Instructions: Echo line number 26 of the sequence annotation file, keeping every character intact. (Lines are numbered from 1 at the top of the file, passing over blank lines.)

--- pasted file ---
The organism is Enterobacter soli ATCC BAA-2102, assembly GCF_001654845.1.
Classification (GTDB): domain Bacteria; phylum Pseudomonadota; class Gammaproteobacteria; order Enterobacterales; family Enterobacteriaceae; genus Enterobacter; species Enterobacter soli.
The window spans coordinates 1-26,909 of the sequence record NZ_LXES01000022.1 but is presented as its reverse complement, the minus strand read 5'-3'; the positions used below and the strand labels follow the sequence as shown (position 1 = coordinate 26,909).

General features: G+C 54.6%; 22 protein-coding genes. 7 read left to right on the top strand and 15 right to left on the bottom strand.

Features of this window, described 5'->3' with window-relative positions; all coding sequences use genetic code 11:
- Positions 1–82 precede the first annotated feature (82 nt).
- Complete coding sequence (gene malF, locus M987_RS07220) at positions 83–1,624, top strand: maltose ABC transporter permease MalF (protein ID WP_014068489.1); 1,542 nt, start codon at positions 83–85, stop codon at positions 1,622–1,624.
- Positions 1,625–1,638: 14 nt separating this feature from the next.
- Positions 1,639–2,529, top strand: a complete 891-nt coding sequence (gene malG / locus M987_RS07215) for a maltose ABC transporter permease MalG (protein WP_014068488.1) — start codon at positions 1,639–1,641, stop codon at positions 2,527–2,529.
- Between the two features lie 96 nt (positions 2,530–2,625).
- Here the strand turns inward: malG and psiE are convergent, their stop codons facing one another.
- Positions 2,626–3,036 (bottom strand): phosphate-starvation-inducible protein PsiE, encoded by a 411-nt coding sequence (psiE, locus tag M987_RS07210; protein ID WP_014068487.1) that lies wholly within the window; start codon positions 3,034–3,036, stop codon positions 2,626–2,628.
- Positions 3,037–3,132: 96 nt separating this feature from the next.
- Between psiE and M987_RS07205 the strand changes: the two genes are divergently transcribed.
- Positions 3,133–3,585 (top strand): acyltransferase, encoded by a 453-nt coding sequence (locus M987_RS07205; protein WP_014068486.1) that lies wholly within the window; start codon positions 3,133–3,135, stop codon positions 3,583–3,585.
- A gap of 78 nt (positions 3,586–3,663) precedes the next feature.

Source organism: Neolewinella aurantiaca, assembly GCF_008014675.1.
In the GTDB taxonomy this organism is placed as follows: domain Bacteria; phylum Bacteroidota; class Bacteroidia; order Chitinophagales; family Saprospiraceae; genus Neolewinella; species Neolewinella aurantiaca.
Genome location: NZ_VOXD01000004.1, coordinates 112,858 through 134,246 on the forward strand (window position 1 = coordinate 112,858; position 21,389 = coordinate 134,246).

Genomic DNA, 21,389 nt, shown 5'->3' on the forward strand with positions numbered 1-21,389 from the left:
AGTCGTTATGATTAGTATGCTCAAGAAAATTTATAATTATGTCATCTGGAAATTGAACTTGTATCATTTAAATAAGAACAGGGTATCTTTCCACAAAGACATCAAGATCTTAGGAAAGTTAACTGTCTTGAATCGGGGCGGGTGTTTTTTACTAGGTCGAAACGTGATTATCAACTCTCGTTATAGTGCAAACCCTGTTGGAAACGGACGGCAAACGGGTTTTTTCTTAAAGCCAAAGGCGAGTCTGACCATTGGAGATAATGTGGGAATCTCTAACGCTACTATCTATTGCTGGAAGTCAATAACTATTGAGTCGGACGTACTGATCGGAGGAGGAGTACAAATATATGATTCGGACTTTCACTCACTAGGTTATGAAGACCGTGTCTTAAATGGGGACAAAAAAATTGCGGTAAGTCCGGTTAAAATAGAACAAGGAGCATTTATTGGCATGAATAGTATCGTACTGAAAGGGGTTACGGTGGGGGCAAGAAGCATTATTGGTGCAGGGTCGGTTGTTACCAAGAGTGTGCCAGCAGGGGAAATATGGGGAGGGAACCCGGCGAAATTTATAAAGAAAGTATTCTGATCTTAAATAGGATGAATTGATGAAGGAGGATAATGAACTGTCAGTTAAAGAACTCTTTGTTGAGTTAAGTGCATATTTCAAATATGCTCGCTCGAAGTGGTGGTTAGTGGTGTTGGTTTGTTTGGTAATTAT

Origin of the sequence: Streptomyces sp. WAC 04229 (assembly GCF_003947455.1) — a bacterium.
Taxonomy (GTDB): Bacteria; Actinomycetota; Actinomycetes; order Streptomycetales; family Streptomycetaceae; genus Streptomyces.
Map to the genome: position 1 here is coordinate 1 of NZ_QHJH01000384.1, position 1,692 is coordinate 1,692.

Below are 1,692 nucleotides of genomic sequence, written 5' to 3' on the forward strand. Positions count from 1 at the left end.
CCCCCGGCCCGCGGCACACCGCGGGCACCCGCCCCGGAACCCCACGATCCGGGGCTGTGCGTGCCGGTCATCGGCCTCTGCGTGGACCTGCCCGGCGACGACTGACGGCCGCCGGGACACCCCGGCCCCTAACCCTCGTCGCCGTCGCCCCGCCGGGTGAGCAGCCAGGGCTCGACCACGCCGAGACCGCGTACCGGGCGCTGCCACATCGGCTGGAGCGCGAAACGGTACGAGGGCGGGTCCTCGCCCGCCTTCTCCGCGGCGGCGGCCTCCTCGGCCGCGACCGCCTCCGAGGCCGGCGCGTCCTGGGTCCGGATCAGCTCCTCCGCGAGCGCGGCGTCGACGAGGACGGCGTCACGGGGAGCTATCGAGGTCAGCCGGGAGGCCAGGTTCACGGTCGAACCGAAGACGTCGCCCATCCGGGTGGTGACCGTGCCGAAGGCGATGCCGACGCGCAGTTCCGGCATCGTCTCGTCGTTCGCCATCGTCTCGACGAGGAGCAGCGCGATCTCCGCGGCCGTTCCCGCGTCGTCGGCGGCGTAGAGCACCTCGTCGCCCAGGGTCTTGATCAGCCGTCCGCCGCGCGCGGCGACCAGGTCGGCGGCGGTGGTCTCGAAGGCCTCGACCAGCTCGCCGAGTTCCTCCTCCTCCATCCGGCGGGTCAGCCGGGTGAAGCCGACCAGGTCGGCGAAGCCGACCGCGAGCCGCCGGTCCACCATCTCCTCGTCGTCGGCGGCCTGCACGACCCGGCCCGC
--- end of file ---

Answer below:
CCCCCGGCCCGCGGCACACCGCGGGCACCCGCCCCGGAACCCCACGATCCGGGGCTGTGCGTGCCGGTCATCGGCCTCTGCGTGGACCTGCCCGGCGACGACTGACGGCCGCCGGGACACCCCGGCCCCTAACCCTCGTCGCCGTCGCCCCGCCGGGTGAGCAGCCAGGGCTCGACCACGCCGAGACCGCGTACCGGGCGCTGCCACATCGGCTGGAGCGCGAAACGGTACGAGGGCGGGTCCTCGCCCGCCTTCTCCGCGGCGGCGGCCTCCTCGGCCGCGACCGCCTCCGAGGCCGGCGCGTCCTGGGTCCGGATCAGCTCCTCCGCGAGCGCGGCGTCGACGAGGACGGCGTCACGGGGAGCTATCGAGGTCAGCCGGGAGGCCAGGTTCACGGTCGAACCGAAGACGTCGCCCATCCGGGTGGTGACCGTGCCGAAGGCGATGCCGACGCGCAGTTCCGGCATCGTCTCGTCGTTCGCCATCGTCTCGACGAGGAGCAGCGCGATCTCCGCGGCCGTTCCCGCGTCGTCGGCGGCGTAGAGCACCTCGTCGCCCAGGGTCTTGATCAGCCGTCCGCCGCGCGCGGCGACCAGGTCGGCGGCGGTGGTCTCGAAGGCCTCGACCAGCTCGCCGAGTTCCTCCTCCTCCATCCGGCGGGTCAGCCGGGTGAAGCCGACCAGGTCGGCGAAGCCGACCGCGAGCCGCCGGTCCACCATCTCCTCGTCGTCGGCGGCCTGCACGACCCGGCCCGC